On June 19, Great Thunberg and other demonstrators blocked traffic at the port’s oil terminal in Malmö, southern Sweden, and were arrested.
The 20-year-old Swedish climate activist was found guilty of defying police but will not go to jail.
Thunberg, who sparked a worldwide youth movement calling for more measures to combat climate change, was found guilty and sentenced but said she acted out of necessity. Thunberg reportedly told the court that her actions were justifiable.
After a brief hearing, the judge held her responsible and punished 1,500 Swedish kronor ($143) and an extra 1,000 kronor ($95) to be donated to the Swedish Fund for Victims of Crime.
Although she only received a fine, Thunberg’s offense carried a maximum term of six months in prison.
In June, a gathering of people against using fossil fuels attempted to block the entry and exit to Malmo Harbor; the action was organized by the environmental activist Ta tillbaka framtiden (Reclaim the Future).
As she entered the Malmö District Court this morning for her hearing, she was photographed with a bright smile.
Thunberg and other young people started the Fridays for Future movement, which exploded in popularity worldwide.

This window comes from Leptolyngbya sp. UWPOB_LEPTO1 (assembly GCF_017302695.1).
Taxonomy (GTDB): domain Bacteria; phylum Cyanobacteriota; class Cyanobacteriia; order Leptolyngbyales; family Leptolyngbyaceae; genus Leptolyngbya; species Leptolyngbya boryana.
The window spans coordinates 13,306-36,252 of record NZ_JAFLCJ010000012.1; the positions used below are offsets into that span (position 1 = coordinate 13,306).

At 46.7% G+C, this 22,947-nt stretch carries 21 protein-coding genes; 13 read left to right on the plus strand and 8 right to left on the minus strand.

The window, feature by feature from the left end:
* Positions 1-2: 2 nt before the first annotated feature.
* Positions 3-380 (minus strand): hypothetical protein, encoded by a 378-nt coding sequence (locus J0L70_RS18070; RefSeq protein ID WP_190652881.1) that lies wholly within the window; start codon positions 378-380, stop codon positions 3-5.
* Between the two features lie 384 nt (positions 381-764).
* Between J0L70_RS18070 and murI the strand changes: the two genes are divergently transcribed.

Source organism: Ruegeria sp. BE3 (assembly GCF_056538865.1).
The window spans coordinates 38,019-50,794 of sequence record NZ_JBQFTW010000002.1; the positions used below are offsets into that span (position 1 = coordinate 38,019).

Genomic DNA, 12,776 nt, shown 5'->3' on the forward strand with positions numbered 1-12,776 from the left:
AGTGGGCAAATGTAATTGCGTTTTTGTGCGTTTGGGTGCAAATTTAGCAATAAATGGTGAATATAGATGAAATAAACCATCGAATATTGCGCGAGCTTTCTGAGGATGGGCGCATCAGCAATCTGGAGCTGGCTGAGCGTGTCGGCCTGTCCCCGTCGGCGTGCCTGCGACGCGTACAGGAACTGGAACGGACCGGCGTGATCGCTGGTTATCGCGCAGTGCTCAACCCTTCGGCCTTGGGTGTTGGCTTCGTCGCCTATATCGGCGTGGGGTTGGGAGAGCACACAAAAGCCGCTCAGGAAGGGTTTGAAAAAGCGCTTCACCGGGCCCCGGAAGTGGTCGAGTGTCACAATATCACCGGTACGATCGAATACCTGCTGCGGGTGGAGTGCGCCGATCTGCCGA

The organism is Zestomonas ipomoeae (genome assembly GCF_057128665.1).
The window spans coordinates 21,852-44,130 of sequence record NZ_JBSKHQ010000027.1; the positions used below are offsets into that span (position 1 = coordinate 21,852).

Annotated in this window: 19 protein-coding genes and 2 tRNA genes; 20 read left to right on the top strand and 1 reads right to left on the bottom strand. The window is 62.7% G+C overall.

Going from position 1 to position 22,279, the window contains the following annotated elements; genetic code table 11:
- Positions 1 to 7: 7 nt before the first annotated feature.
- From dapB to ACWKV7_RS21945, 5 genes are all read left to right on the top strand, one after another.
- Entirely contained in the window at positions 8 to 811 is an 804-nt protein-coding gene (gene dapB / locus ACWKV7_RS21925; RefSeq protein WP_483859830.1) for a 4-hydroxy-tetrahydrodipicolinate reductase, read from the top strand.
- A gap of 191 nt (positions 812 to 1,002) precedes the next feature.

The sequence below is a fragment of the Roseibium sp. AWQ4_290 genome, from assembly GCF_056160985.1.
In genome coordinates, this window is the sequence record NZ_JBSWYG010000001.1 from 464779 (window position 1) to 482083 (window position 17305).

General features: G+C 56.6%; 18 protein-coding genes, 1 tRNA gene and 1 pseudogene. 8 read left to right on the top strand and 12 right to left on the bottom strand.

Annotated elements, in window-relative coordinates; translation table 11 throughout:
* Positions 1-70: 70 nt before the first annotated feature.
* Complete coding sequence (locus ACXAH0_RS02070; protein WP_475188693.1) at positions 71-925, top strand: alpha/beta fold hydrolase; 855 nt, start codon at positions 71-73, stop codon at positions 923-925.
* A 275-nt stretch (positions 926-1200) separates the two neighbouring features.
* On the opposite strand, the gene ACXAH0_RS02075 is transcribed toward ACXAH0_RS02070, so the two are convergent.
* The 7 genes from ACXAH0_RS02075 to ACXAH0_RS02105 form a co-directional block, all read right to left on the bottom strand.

The teenage activist has not limited herself to climate strikes; she has also been vocal in her criticism of governmental and political leaders for their inaction on climate change.
At the end of March, following the release of the latest assessment by the IPCC, the UN’s climate advisory body, she criticized what she called an “unprecedented betrayal” by world leaders.
In January, while demonstrating outside a coal mine in Germany, Thunberg was arrested for the second time in three days and was dragged away by riot police forces.
She was arrested alongside hundreds of other environmental activists during demonstrations against mining in the North Rhine-Westphalia town of Lutzerath.
Protesters battled with riot police as the community was being destroyed to make room for a coal mine expansion.